Chapel Hill-Carrboro City Schools
|Chapel Hill-Carrboro City Schools|
|Chapel Hill and Carrboro|
|Students and staff|
Chapel Hill-Carrboro City Schools (CHCCS) is a school district which educates over 12,000 students (pre-K through 12th grade) in the southeastern part of Orange County, North Carolina. Being near three major universities as well as the Research Triangle Park, it serves one of the best educated populations in the United States. It is the school district for most of Chapel Hill (except the small portion of Chapel Hill that is in Durham County) and all of Carrboro, including schools from elementary through high school. It is financed through property taxes, including a city supplement, as well as state and federal funds. The administrative center is located at Lincoln Center at 750 South Merritt Mill Road. Lincoln Center is the site of the former all-black high school. Services are available for gifted, special needs, and limited English proficiency students. The District's mission is "to enable all students to acquire, through programs of excellence and fairness, the knowledge, skills, and insights necessary to live rewarding, productive lives in an ever-changing society." Neil Pedersen served as superintendent of this district from 1992-2011. Thomas Forcella was superintendent from 2011, until he quit in mid-2016. Jim Causby is currently serving as Interim Superintendent.
- Carrboro Elementary - Cubs (serving downtown Carrboro and Chapel Hill; Colors: blue and white)
- Ephesus Elementary - Roadrunners (serving Ephesus Road and east Chapel Hill; Colors: red, yellow and white)
- Estes Hills Elementary - Eagles (serving central Chapel Hill around Estes Drive; Colors: green, gold and white)
- Frank Porter Graham Bilingüe School - Winged Lions (serving all of the district; Colors: yellow, maroon and navy blue)
- Glenwood Elementary - Gators (serving east Chapel Hill; Color: green)
- McDougle Elementary - Dolphins (serving central Carrboro; Colors: teal and yellow)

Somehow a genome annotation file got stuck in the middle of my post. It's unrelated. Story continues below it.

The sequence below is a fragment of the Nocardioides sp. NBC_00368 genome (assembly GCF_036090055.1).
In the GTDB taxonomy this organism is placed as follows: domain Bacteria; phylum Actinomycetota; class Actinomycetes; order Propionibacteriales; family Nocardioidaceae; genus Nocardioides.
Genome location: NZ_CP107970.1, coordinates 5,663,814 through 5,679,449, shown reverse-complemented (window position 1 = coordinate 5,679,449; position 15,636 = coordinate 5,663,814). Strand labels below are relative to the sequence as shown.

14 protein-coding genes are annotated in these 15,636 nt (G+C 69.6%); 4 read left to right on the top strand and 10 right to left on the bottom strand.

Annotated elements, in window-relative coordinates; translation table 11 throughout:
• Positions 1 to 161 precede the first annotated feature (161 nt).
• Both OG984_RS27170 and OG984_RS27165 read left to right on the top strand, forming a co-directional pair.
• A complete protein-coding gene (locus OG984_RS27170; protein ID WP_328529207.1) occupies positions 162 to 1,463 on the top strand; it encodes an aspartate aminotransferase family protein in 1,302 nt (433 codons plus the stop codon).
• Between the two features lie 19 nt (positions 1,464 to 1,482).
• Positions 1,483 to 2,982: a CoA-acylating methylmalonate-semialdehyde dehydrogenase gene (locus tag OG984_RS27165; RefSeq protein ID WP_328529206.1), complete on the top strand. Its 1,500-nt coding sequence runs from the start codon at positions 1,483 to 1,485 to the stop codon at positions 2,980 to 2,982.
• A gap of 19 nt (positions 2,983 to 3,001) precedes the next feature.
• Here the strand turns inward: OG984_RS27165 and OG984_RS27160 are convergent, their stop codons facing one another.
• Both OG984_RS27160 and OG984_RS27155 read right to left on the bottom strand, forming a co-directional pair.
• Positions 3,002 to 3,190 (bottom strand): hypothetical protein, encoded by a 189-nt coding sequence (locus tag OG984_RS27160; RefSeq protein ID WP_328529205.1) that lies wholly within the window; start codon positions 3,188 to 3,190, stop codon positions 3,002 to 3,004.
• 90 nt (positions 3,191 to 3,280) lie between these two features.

- Morris Grove Elementary - Geckos (serving north Carrboro; Colors: blue and green)
- Rashkis Elementary - Raptors (serving the neighborhood of Meadowmont Village; Colors: purple and yellow)
- Mary Scroggs Elementary School - Frogs (serving the neighborhood of Southern Village; Colors: lime green and white)
- Seawell Elementary - Seahawks (serving northwest and central Chapel Hill; Colors: blue and white)
- Northside Elementary - Navigators (serving Northside, Carrboro neighborhoods; Colors: blue and orange)
- Grey Culbreth Middle School - Cougars (named after wounded warrior PV2 Grey Culbreth, serving 20 percent of southern Chapel Hill; Colors: blue and yellow/gold)
- McDougle Middle School - Mustangs (serving Carrboro; Colors: red and black)
- Phillips Middle School - Falcons (serving central Chapel Hill; Colors: green and white)
- Smith Middle School - Cyclones (serving northern Chapel Hill; Colors: turquoise, white, black and silver)
The traditional high schools located in the District are:
Phoenix Academy High School is an alternative high school for students needing a different environment.
The Chapel Hill-Carrboro City School District has been called one of the top 37 school districts in the United States and the top performing school district in the Southeast United States. This is according to the criteria of student scores on the SAT, student participation in Advanced Placement courses, and the number of National Merit Scholars.
The district is known for its high quality student scores, especially at the high school level. Two of the currently open high schools, Chapel Hill High and East Chapel Hill High, have been featured as some of the nation's best by the Newsweek Top 100 High Schools, as well as The Wall Street Journal (October 15, 1999). Carrboro High School opened in 2007.
Approximately one-third of the K-12 student population is identified as eligible to receive gifted services.
- "Chapel Hill-Carrboro City Schools Home". Retrieved 2007-08-18.
- "District Map of Chapel Hill-Carrboro Schools". Archived from the original on 2007-12-27. Retrieved 2007-08-18.
- "Who We Are: The Facts and Figures". Archived from the original on February 1, 2014. Retrieved 2008-03-08.
- "Orange County, NC: Education Statistics". Archived from the original on December 7, 2006. Retrieved 2006-12-09.